It was a Mickey Mouse prank that was one for the ages. In the early morning hours of April 20, 1978, a small group of students calling themselves the Mouseketeers placed a giant cardboard picture of Mickey Mouse over the face of the clock on Wait Chapel.
Why’d they do it? “Y? Because we like you!” one of the Mouseketeers told the Old Gold & Black. “See you real soon!” They just wanted to bring “some harmless humor to this dull campus,” another student told the OG&B.
None of the pranksters was ever publicly identified or punished. But in 2012 — with assurances that his Wake Forest degree is safe — one of the merry mice came clean.
He’s not wearing a white short-sleeved turtleneck with MIKE printed on it, but Mike Toth (’79) was one of the proud Wake Forest Mouseketeers. He was the one brave enough, or crazy enough, to pull off the most daring part of the caper. He was the outside man on the “steeple assault team,” dangling from a rope 100 feet above the ground to affix the 10-foot high Mickey on the clock face.
“My biggest fear was not plunging from the roof to my death,” he said, “but not getting back inside and having to call the fire department” to rescue him. Hanging off the side of Wait Chapel at 2:30 in the morning was a sure ticket back home.
(The caper may have been a harbinger of what Toth has gone on to do. He’s worked for NASA, the Department of Defense, the Foreign Broadcast Information Service and the National Reconnaissance Office. For 10 years, he led a team that revealed, using advanced imaging techniques, the original text of the Archimedes Palimpsest. He describes the project in the fall 2011 Wake Forest Magazine.)
Toth, a native of Florida, had actually worked at Disney World. But the idea started when a professor innocently related some college pranks to his students. The professor was briefly under suspicion for “advising” the students, but he played no role in the mouse caper.
Off went the students to plan their own prank. Wait Chapel was the obvious target, and students took it as a challenge to see if they could do it, Toth said. Plus, Toth’s father and grandfather had their own clock-decorating stories from their college days, so if he were caught, at least his dad would understand, he reasoned.
The operation was meticulously planned. This wasn’t some fraternity prank or spur-of-the-moment impulse after a night of partying. Toth, who had some climbing experience and gear, said the operation was dangerous but was carefully planned to be safe.
An advance team scouted the Wait Chapel tower. One student drew a scaled drawing of the front of the Chapel so they could figure out how large to make Mickey, while another student made and painted the Mickey Mouse cutout. Another secured keys to give the conspirators access through the locked doors up into the tower. They hid Mickey, ropes and other gear in the tower before the operation.
In case they were caught, they held an official looking — but highly implausible — letter on University stationery, supposedly signed by Pete Moore, then-director of the physical plant. The letter granted “employee(s) of Piedmont Hydrodynamics” permission to conduct “thermal inversion layer studies of the air mass … (and) the eddy currents around the steeple,” in preparation for the installation of the new carillon.
On the night of the operation, one team of conspirators redirected the massive spotlights on Poteat Residence Hall away from Wait Chapel, to provide cover of darkness. As the steeple assault team — Toth, two other male students and one female student — crept up the stairs and ladders higher into the tower, they removed tape placed by the U.S. Secret Service to secure doors before President Jimmy Carter’s speech several weeks earlier.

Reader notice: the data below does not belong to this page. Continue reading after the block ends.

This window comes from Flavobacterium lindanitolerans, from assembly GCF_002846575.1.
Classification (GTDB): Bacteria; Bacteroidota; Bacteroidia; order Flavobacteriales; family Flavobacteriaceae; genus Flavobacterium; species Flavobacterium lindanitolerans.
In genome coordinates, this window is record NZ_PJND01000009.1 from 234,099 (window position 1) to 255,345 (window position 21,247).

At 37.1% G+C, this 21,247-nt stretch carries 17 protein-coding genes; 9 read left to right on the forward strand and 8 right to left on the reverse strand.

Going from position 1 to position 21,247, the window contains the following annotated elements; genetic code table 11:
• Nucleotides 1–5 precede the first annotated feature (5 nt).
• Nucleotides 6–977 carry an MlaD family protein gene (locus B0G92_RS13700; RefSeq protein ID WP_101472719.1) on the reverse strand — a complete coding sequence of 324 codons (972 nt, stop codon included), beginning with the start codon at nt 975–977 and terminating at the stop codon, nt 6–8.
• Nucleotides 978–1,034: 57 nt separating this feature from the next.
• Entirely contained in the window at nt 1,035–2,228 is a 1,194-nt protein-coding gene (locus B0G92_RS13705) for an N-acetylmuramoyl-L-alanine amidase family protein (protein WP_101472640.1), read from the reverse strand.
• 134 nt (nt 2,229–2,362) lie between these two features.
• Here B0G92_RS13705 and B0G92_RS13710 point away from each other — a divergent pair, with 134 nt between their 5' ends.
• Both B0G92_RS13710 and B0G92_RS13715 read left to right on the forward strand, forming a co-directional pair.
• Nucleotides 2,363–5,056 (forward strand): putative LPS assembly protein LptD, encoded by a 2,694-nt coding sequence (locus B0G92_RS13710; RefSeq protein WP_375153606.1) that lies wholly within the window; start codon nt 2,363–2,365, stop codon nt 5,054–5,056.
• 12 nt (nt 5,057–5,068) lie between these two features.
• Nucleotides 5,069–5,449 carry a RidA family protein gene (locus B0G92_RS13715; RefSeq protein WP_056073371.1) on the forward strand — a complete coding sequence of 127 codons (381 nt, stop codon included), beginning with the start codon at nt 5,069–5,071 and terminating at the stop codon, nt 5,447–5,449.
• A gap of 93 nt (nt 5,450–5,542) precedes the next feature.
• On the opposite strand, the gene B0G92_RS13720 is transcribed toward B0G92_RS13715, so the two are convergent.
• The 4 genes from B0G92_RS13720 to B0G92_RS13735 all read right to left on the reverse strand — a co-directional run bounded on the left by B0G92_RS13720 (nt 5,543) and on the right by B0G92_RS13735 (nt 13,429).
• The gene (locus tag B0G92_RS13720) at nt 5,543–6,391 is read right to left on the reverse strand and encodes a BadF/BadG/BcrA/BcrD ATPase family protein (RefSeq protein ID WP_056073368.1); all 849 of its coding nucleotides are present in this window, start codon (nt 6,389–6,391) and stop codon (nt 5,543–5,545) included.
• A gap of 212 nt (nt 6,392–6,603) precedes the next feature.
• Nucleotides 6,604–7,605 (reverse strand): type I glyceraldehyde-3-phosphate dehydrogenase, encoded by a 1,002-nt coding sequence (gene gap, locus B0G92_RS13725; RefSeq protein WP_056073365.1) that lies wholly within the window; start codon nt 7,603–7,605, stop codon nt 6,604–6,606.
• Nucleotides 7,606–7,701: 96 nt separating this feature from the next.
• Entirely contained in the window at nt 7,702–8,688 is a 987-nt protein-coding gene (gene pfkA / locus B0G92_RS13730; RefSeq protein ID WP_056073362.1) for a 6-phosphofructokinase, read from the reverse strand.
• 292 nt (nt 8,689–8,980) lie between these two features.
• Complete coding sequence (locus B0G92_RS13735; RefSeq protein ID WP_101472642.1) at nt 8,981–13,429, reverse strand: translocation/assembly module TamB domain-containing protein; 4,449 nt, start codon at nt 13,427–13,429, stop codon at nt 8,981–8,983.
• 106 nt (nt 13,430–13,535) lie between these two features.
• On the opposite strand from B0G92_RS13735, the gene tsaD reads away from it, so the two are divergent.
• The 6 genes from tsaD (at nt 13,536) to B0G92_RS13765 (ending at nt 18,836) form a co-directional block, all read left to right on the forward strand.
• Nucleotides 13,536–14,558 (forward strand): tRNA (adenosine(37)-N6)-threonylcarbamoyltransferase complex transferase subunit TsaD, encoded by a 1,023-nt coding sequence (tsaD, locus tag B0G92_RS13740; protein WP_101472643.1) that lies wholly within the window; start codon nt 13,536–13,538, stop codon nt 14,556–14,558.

One student removed a section of the louvered vents right above the clock face and lowered Mickey Mouse down into position. Toth climbed through a small trap door, clipped into a rope and made his way around to the front of the clock. The cutout was constructed to fit behind the clock hands, but when that didn’t work, Toth improvised and placed the cutout over the clock hands. The whole operation took about 30 minutes.
For Toth, getting out of the tower was easy; getting back in was the hard part. By the time he started climbing back toward the trap door, heavy dew had made the side of the chapel slippery. “The impressions of my fingernails are probably still there,” he says.
Excitement over pulling off the prank was somewhat dampened the next morning when University officials moved quickly to remove Mickey, before most students were even awake. The Mouseketeers cried foul, and they criticized the “Mickey Mouse attitudes” of the administration for removing the “detailed masterpiece of intended humor and social comment,” one of the students wrote to the Old Gold & Black.
A few students, but not Toth, were questioned about the prank. One campus police officer told the Winston-Salem Journal that criminal charges could be filed against the students. But another officer told the paper he thought the prank was funny.
President James Ralph Scales graciously accepted one student’s story that the prank was not done maliciously. “As I understand it, a student has offered to pay for any damage, and if it was just clowning around, then I would think that would suffice,” he told the newspaper.
Students collected $80 to repair the clock, even though they insisted that the Mouseketeers hadn’t damaged it; they claimed it was workers removing Mickey who caused the damage.
The Mouseketeers had a modest goal for the prank, Toth says. It wasn’t to protest social policy or the N.C. Baptist State Convention’s control of Wake Forest or to make any kind of political statement. It was just meant to bring a little joy to the campus in the weeks leading up to final exams.